Prime Minister Shinzo Abe pledged Wednesday to restore stability to Japanese politics by winning the upper house election later this month, adding he is facing the "last chance" over the next decades to lift the Japanese economy out of its chronic deflation.
In a debate with other party leaders a day before official campaigning commences for the July 21 House of Councillors election, Abe said he will not clarify whether he will visit the war-linked Yasukuni Shrine in Tokyo, which China and South Korea see as glorifying Japan's militaristic past.
"I will address the twisted relations between the two chambers of parliament by winning the upper house election, and will secure stability in politics," Abe said during the debate organized by the Japan National Press Club, reiterating his strong desire to end the dominance of opposition parties in the chamber.
A toxic food scandal in China is spreading fast, dragging in U.S. coffee chain Starbucks, Burger King Worldwide Inc. and others, as well as products of McDonald's Corp. as far away as Japan. (Japan Times)
Personal information on some 22.6 million Benesse Corp. customers was stored in a smartphone used by a systems engineer arrested last week for allegedly stealing such data from the education service provider, the company has said. (Jiji Press)
A group of residents from a village near the crippled Fukushima Daiichi nuclear power plant is planning to file for state arbitration so all villagers can be entitled to equal damages regardless of radiation levels of their areas. (NHK)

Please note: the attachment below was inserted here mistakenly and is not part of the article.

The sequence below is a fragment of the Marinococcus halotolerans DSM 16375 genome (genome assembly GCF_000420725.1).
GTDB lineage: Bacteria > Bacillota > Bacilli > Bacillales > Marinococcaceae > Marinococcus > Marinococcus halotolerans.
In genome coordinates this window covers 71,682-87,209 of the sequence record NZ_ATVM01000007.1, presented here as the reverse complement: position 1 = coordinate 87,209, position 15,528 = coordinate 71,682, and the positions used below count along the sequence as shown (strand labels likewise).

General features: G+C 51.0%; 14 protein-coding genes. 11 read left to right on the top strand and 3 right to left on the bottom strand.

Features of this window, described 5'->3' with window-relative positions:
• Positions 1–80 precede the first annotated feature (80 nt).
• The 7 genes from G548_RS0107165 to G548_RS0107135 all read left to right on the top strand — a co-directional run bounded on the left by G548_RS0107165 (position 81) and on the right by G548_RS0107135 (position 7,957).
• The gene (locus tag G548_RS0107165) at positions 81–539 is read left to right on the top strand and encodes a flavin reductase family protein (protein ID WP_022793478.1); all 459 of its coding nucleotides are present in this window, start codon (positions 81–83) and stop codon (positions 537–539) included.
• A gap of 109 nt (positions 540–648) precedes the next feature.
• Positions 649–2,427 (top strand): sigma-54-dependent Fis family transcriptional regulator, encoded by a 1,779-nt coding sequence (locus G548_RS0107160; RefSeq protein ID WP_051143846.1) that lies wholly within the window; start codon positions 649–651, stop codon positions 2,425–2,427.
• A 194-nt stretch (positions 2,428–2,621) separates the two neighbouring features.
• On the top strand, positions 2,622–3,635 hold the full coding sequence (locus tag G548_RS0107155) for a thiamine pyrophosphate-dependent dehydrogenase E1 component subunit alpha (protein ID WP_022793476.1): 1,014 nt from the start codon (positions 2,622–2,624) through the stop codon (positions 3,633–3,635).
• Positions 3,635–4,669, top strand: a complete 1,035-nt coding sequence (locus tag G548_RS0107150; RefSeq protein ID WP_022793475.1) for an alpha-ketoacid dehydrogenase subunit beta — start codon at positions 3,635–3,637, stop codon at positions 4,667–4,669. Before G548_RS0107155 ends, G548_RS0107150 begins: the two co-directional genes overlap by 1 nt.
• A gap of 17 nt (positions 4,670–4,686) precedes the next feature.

A series of water-related accidents across Japan during Marine Day on Monday has left six people dead, three missing and one in a critical condition, according to media and Fire and Disaster Management Agency reports. (Japan Today)
A 49-year-old man arrested Saturday on suspicion of confining an 11-year-old girl at his house here has told police he wanted to be with the girl forever, according to a source related to the investigation. (The Japan News)
For the past three months, Tokyo Metropolitan Police have sought a woman believed to be responsible for the drugging and robbing of multiple men in the metropolis over the last two years. (Tokyo Reporter)
Police in Yashio, Saitama Prefecture, said Monday they are investigating the death of a 24-year-old man who came into a 7-Eleven convenience store, bleeding from stab wounds and died shortly after. (Japan Today)
In Japan, a country where structure, conformity and security are bedrocks, it is often hard for individuals to break free and follow a more idealized path. It is especially difficult when that path turns out to be somewhat ... eccentric. (CNN)
A so-called wide-area evacuation of Tokyo residents in the event of major flooding caused by the Arakawa river could reduce the number of people requiring rescue by 90 percent from current estimates, according to a simulation carried out by the Tokyo metropolitan government. (The Japan News)